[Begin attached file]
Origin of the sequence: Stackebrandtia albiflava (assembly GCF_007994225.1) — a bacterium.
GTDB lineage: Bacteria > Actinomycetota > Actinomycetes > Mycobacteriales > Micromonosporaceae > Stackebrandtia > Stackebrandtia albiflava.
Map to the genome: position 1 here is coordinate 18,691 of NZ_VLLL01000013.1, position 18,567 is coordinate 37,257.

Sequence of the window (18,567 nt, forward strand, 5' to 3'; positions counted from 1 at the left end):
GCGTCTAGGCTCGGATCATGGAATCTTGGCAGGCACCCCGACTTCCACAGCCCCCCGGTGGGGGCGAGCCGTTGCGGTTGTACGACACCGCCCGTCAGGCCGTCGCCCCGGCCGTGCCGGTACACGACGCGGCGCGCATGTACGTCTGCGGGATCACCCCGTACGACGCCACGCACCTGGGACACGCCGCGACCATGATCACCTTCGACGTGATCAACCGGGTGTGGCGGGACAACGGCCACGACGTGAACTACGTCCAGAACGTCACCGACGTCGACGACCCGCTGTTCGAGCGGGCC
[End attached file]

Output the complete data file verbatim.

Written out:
Origin of the sequence: Stackebrandtia albiflava (assembly GCF_007994225.1) — a bacterium.
GTDB lineage: Bacteria > Actinomycetota > Actinomycetes > Mycobacteriales > Micromonosporaceae > Stackebrandtia > Stackebrandtia albiflava.
Map to the genome: position 1 here is coordinate 18,691 of NZ_VLLL01000013.1, position 18,567 is coordinate 37,257.

Sequence of the window (18,567 nt, forward strand, 5' to 3'; positions counted from 1 at the left end):
GCGTCTAGGCTCGGATCATGGAATCTTGGCAGGCACCCCGACTTCCACAGCCCCCCGGTGGGGGCGAGCCGTTGCGGTTGTACGACACCGCCCGTCAGGCCGTCGCCCCGGCCGTGCCGGTACACGACGCGGCGCGCATGTACGTCTGCGGGATCACCCCGTACGACGCCACGCACCTGGGACACGCCGCGACCATGATCACCTTCGACGTGATCAACCGGGTGTGGCGGGACAACGGCCACGACGTGAACTACGTCCAGAACGTCACCGACGTCGACGACCCGCTGTTCGAGCGGGCC